Security is paramount in interoperability protocols because any loopholes will be swiftly exploited by bad actors as we have seen happen time and again with catastrophic ramifications. To mitigate this and keep the bad actors at bay, ISMP has incorporated sound security features.
Challenge periods
It is required that a challenge period is configured for every consensus client. The challenge period is the amount of time which must have elapsed before any consensus update can be used to verify validity of messages (requests & responses). This period provides time for honest parties to contest malicious consensus updates with Fraud Proofs.
Fraud Proofs
Consensus clients must explicitly define a fraud proof message and also implement a fraud proof verification mechanism. This mechanism would allow the client to be frozen if a valid fraud proof message is submitted. The nature of this fraud proof is discussed at length in our post on consensus proofs.
Unbonding period
The unbonding period for the consensus system must be configured correctly and this ensures a consensus client would not accept any new consensus update signed by a validator set that has been fully unstaked from the chain it’s tracking.
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To learn more about the various attacks that on-chain consensus clients have to mitigate, check out this article.

Components of the implementation

A quick overview of the components of the ISMP stack.


This is the rust implementation of the core ISMP specification. It provides various primitives that enable blockchain runtimes to incorporate ISMP, such as implementations of the consensus handler and request/response handler. It also describes the host requirements for a state machine to be compatible with ISMP.


pallet-ismp is the IsmpHost built for substrate runtimes, It acts as a wrapper around ismp-rs for substrate runtimes. It implements all the required host functions that the protocol requires, It also provides the required runtime apis and RPC apis that allows offchain components to interact with the protocol. This provides an API for pallets, and smart contracts of any kind to dispatch requests and receive responses from ISMP modules on any connected chain.


To enable EVM contracts deployed on Substrate to use ISMP, several components are necessary. These include a dedicated ISMP module that acts as a proxy for dispatching requests and responses to contracts on this chain, as well as a set of precompiles that allow contract access to the ISMP Dispatcher. ismp-evm is an implementation of these components.
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The EVM integration guide for pallet-ismp can be found in the ISMP book.


This contains the implementation of a parachain consensus client that allows parachains to verify the headers of selected counterparty parachains. It provides an inherent which the collators use to submit consensus messages that contain the headers and consensus proofs of these selected parachains. This inherent also provides responses to GET requests directed to the relay chain. Allowing storage reads of the relay chain and unlocking new kinds of applications on the parachain layer.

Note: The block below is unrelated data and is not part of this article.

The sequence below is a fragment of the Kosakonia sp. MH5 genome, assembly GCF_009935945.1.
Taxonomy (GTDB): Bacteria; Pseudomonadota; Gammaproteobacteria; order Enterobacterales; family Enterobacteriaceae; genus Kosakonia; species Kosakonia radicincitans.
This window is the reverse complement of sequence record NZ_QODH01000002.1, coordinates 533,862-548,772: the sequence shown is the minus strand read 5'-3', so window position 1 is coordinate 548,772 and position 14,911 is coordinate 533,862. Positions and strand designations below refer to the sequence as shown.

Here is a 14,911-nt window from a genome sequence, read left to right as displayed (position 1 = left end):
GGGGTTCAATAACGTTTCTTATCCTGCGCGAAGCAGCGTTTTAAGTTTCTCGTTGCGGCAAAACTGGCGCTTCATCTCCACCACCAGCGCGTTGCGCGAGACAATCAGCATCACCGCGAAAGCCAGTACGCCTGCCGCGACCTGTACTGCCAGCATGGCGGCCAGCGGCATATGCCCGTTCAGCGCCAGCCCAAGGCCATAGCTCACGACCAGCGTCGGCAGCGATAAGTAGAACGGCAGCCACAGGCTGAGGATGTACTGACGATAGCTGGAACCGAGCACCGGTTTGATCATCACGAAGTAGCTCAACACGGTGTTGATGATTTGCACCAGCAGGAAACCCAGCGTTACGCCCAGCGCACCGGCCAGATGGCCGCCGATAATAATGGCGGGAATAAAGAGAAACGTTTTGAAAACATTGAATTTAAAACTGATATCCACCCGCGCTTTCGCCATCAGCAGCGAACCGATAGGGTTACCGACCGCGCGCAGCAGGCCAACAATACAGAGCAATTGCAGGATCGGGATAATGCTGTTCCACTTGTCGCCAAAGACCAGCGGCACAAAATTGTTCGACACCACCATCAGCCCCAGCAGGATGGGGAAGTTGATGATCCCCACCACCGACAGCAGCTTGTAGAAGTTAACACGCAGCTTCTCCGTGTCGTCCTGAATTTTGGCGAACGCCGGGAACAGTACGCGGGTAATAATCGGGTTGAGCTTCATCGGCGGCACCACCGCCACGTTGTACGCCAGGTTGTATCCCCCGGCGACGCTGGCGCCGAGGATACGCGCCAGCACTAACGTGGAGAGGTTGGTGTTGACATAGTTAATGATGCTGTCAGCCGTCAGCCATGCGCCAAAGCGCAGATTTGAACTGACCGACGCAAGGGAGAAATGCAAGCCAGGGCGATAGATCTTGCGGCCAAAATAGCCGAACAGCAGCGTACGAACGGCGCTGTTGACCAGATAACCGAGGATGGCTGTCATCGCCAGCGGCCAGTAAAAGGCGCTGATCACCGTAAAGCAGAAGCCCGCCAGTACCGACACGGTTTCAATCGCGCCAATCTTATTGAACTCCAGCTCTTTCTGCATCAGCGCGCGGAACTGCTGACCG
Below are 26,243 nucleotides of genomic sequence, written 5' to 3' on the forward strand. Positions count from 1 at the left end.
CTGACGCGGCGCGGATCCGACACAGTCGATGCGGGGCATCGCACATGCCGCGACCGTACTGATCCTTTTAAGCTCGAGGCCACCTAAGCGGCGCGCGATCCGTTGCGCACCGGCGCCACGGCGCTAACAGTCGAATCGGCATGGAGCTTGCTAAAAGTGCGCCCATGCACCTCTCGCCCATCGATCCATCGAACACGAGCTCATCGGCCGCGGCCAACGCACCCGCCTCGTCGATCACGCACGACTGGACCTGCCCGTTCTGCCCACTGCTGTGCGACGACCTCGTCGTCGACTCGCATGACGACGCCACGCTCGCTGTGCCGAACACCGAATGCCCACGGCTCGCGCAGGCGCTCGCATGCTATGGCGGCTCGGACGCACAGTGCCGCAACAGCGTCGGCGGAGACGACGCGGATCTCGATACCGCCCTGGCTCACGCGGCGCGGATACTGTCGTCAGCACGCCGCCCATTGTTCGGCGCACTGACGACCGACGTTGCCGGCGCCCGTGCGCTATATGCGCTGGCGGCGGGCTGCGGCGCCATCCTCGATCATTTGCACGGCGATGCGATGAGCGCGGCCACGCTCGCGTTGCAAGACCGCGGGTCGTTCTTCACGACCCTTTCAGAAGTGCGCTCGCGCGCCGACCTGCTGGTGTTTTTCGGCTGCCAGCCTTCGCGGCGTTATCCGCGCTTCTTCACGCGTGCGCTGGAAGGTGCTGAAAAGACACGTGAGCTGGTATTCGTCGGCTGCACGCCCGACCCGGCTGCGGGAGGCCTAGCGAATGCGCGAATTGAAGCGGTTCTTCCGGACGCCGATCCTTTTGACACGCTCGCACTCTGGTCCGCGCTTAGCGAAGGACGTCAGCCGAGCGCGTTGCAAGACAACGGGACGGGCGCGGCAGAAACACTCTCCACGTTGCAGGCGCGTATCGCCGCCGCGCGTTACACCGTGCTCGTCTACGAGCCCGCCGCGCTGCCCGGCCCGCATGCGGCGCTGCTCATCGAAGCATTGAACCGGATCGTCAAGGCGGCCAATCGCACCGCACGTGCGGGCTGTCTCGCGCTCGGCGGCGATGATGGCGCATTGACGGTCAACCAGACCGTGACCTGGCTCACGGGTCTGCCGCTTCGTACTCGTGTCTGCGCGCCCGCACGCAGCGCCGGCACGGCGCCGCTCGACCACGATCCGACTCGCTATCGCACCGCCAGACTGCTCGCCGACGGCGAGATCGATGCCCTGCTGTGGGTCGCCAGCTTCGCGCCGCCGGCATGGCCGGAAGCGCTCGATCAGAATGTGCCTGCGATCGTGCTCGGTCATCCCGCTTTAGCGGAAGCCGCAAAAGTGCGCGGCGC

This contains an implementation of a GRANDPA consensus proof verifier, a prover and a grandpa consensus client implementation for ISMP. These libraries enable standalone/solo chains to trustlessly interoperate with each other, parachains and also the relay chain over ISMP.


The IsmpHost implementation for EVM environments, this allows contracts that live on EVM chains interoperate with every other ISMP supported environment. It provides interface that contracts can use to dispatch requests and receive responses from other ISMP modules on any connected chain.


The multi-dimensionalchain relayer for the ISMP stack. Built to be efficient and flexible, it achieves this by separating the consensus and general messaging relay into two independent processes allowing users to configure which process they want to run. The chain agnostic design makes it trivial to add support for more chains as ISMP adoption grows. Tesseract can be used by teams & application developers to relay ISMP messages across multiple chains.

What this means for parachain Interoperability

With the release of ISMP, parachains for the first time can establish direct connections with each other without the relay chain serving as a middleman. This greatly increases the bandwidth of messages that can be passed, eliminating the need for HRMP channels as well as relieving the relay chain of message passing. This will undoubtedly be a net positive for parachain scaling through asynchronous backing. ISMP also allows parachains read sibling parachains and relay chain state, which is currently impossible with the vanilla parachain stack.
Furthermore, ISMP opens the door for parachains to trustlessly interoperate with standalone/solo chains, stretching the reach of parachains past the core polkadot ecosystem and deep into the multi-chain.

The Road Ahead

ISMP is well positioned to become the HTTP for interoperability in multi-chain environments. To realise this vision, we are committed to expanding ISMP to more ecosystems, starting with the EVM.
Over the next few months, we will develop a variety of consensus and state machine clients to support additional ecosystems. ISMP is the most versatile and straightforward interoperability protocol for multi-chain environments.
If you want to integrate ISMP or learn how ISMP can be useful to your product, get in touch with us on telegram.

Written by

David Salami
David Salami

Cofounder and Engineer